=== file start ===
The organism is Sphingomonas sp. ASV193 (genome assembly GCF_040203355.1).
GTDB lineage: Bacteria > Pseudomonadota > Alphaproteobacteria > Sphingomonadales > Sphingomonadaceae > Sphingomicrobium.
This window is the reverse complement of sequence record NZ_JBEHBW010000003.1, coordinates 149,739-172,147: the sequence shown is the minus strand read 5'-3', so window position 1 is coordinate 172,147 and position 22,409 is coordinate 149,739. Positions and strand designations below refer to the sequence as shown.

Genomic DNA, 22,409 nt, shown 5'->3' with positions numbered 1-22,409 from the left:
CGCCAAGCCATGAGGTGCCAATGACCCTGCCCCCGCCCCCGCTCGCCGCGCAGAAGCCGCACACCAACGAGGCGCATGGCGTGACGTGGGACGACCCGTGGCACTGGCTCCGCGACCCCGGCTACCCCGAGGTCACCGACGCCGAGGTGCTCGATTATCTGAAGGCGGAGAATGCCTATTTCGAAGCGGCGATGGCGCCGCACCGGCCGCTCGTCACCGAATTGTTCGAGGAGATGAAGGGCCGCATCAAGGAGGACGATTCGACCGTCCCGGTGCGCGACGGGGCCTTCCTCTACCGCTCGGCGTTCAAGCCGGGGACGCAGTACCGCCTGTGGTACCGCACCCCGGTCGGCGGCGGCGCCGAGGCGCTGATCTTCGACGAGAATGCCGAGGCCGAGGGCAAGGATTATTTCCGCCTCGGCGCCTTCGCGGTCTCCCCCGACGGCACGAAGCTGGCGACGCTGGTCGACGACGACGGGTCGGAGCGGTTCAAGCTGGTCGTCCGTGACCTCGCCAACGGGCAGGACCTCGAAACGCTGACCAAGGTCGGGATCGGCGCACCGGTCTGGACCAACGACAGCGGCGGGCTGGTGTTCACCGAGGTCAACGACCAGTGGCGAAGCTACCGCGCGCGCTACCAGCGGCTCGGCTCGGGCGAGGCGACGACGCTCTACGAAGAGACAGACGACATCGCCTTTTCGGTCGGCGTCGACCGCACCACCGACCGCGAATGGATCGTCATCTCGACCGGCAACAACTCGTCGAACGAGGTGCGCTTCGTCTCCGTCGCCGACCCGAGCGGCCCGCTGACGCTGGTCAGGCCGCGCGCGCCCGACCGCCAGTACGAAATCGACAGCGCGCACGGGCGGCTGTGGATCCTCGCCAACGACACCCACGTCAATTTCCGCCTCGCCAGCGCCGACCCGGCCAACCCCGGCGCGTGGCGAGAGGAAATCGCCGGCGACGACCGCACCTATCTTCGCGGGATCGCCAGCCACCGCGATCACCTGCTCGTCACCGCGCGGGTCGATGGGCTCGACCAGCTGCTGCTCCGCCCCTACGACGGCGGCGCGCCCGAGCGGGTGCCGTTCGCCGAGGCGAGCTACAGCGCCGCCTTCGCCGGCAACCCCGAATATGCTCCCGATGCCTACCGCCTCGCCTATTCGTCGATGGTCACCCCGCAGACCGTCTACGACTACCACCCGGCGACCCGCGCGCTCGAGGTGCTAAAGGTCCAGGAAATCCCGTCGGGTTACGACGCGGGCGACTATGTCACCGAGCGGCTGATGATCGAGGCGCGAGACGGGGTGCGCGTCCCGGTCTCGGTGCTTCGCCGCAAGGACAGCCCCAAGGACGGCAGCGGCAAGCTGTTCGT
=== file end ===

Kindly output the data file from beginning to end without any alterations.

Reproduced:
The organism is Sphingomonas sp. ASV193 (genome assembly GCF_040203355.1).
GTDB lineage: Bacteria > Pseudomonadota > Alphaproteobacteria > Sphingomonadales > Sphingomonadaceae > Sphingomicrobium.
This window is the reverse complement of sequence record NZ_JBEHBW010000003.1, coordinates 149,739-172,147: the sequence shown is the minus strand read 5'-3', so window position 1 is coordinate 172,147 and position 22,409 is coordinate 149,739. Positions and strand designations below refer to the sequence as shown.

Genomic DNA, 22,409 nt, shown 5'->3' with positions numbered 1-22,409 from the left:
CGCCAAGCCATGAGGTGCCAATGACCCTGCCCCCGCCCCCGCTCGCCGCGCAGAAGCCGCACACCAACGAGGCGCATGGCGTGACGTGGGACGACCCGTGGCACTGGCTCCGCGACCCCGGCTACCCCGAGGTCACCGACGCCGAGGTGCTCGATTATCTGAAGGCGGAGAATGCCTATTTCGAAGCGGCGATGGCGCCGCACCGGCCGCTCGTCACCGAATTGTTCGAGGAGATGAAGGGCCGCATCAAGGAGGACGATTCGACCGTCCCGGTGCGCGACGGGGCCTTCCTCTACCGCTCGGCGTTCAAGCCGGGGACGCAGTACCGCCTGTGGTACCGCACCCCGGTCGGCGGCGGCGCCGAGGCGCTGATCTTCGACGAGAATGCCGAGGCCGAGGGCAAGGATTATTTCCGCCTCGGCGCCTTCGCGGTCTCCCCCGACGGCACGAAGCTGGCGACGCTGGTCGACGACGACGGGTCGGAGCGGTTCAAGCTGGTCGTCCGTGACCTCGCCAACGGGCAGGACCTCGAAACGCTGACCAAGGTCGGGATCGGCGCACCGGTCTGGACCAACGACAGCGGCGGGCTGGTGTTCACCGAGGTCAACGACCAGTGGCGAAGCTACCGCGCGCGCTACCAGCGGCTCGGCTCGGGCGAGGCGACGACGCTCTACGAAGAGACAGACGACATCGCCTTTTCGGTCGGCGTCGACCGCACCACCGACCGCGAATGGATCGTCATCTCGACCGGCAACAACTCGTCGAACGAGGTGCGCTTCGTCTCCGTCGCCGACCCGAGCGGCCCGCTGACGCTGGTCAGGCCGCGCGCGCCCGACCGCCAGTACGAAATCGACAGCGCGCACGGGCGGCTGTGGATCCTCGCCAACGACACCCACGTCAATTTCCGCCTCGCCAGCGCCGACCCGGCCAACCCCGGCGCGTGGCGAGAGGAAATCGCCGGCGACGACCGCACCTATCTTCGCGGGATCGCCAGCCACCGCGATCACCTGCTCGTCACCGCGCGGGTCGATGGGCTCGACCAGCTGCTGCTCCGCCCCTACGACGGCGGCGCGCCCGAGCGGGTGCCGTTCGCCGAGGCGAGCTACAGCGCCGCCTTCGCCGGCAACCCCGAATATGCTCCCGATGCCTACCGCCTCGCCTATTCGTCGATGGTCACCCCGCAGACCGTCTACGACTACCACCCGGCGACCCGCGCGCTCGAGGTGCTAAAGGTCCAGGAAATCCCGTCGGGTTACGACGCGGGCGACTATGTCACCGAGCGGCTGATGATCGAGGCGCGAGACGGGGTGCGCGTCCCGGTCTCGGTGCTTCGCCGCAAGGACAGCCCCAAGGACGGCAGCGGCAAGCTGTTCGT